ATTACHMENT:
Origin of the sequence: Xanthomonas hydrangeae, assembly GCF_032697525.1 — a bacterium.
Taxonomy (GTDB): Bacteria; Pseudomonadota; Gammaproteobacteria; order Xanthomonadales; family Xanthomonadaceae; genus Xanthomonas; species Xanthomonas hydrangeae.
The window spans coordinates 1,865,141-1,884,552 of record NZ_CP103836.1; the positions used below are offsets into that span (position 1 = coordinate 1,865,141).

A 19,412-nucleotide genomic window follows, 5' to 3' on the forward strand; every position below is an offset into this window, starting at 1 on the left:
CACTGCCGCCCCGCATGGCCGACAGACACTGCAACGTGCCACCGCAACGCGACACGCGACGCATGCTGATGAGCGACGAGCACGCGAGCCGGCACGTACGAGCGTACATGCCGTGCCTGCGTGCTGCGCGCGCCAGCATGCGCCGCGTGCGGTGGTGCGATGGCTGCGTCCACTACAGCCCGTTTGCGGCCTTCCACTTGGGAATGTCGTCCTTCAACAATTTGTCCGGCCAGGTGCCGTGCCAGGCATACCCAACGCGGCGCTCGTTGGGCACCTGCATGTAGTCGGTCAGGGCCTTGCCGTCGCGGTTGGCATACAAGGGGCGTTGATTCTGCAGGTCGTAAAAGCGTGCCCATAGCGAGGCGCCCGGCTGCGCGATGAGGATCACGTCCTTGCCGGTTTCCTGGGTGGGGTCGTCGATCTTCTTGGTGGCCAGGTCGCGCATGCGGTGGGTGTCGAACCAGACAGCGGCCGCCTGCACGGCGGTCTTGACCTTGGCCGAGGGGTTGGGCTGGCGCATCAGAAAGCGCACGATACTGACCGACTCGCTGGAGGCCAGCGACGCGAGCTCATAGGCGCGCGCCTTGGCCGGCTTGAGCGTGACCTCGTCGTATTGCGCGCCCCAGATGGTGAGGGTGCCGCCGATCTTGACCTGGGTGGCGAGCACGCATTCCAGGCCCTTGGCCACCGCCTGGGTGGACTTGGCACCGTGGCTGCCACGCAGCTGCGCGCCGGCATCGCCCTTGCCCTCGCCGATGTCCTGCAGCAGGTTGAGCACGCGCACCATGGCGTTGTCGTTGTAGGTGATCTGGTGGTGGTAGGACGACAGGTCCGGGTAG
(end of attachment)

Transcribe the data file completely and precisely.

Origin of the sequence: Xanthomonas hydrangeae, assembly GCF_032697525.1 — a bacterium.
Taxonomy (GTDB): Bacteria; Pseudomonadota; Gammaproteobacteria; order Xanthomonadales; family Xanthomonadaceae; genus Xanthomonas; species Xanthomonas hydrangeae.
The window spans coordinates 1,865,141-1,884,552 of record NZ_CP103836.1; the positions used below are offsets into that span (position 1 = coordinate 1,865,141).

A 19,412-nucleotide genomic window follows, 5' to 3' on the forward strand; every position below is an offset into this window, starting at 1 on the left:
CACTGCCGCCCCGCATGGCCGACAGACACTGCAACGTGCCACCGCAACGCGACACGCGACGCATGCTGATGAGCGACGAGCACGCGAGCCGGCACGTACGAGCGTACATGCCGTGCCTGCGTGCTGCGCGCGCCAGCATGCGCCGCGTGCGGTGGTGCGATGGCTGCGTCCACTACAGCCCGTTTGCGGCCTTCCACTTGGGAATGTCGTCCTTCAACAATTTGTCCGGCCAGGTGCCGTGCCAGGCATACCCAACGCGGCGCTCGTTGGGCACCTGCATGTAGTCGGTCAGGGCCTTGCCGTCGCGGTTGGCATACAAGGGGCGTTGATTCTGCAGGTCGTAAAAGCGTGCCCATAGCGAGGCGCCCGGCTGCGCGATGAGGATCACGTCCTTGCCGGTTTCCTGGGTGGGGTCGTCGATCTTCTTGGTGGCCAGGTCGCGCATGCGGTGGGTGTCGAACCAGACAGCGGCCGCCTGCACGGCGGTCTTGACCTTGGCCGAGGGGTTGGGCTGGCGCATCAGAAAGCGCACGATACTGACCGACTCGCTGGAGGCCAGCGACGCGAGCTCATAGGCGCGCGCCTTGGCCGGCTTGAGCGTGACCTCGTCGTATTGCGCGCCCCAGATGGTGAGGGTGCCGCCGATCTTGACCTGGGTGGCGAGCACGCATTCCAGGCCCTTGGCCACCGCCTGGGTGGACTTGGCACCGTGGCTGCCACGCAGCTGCGCGCCGGCATCGCCCTTGCCCTCGCCGATGTCCTGCAGCAGGTTGAGCACGCGCACCATGGCGTTGTCGTTGTAGGTGATCTGGTGGTGGTAGGACGACAGGTCCGGGTAG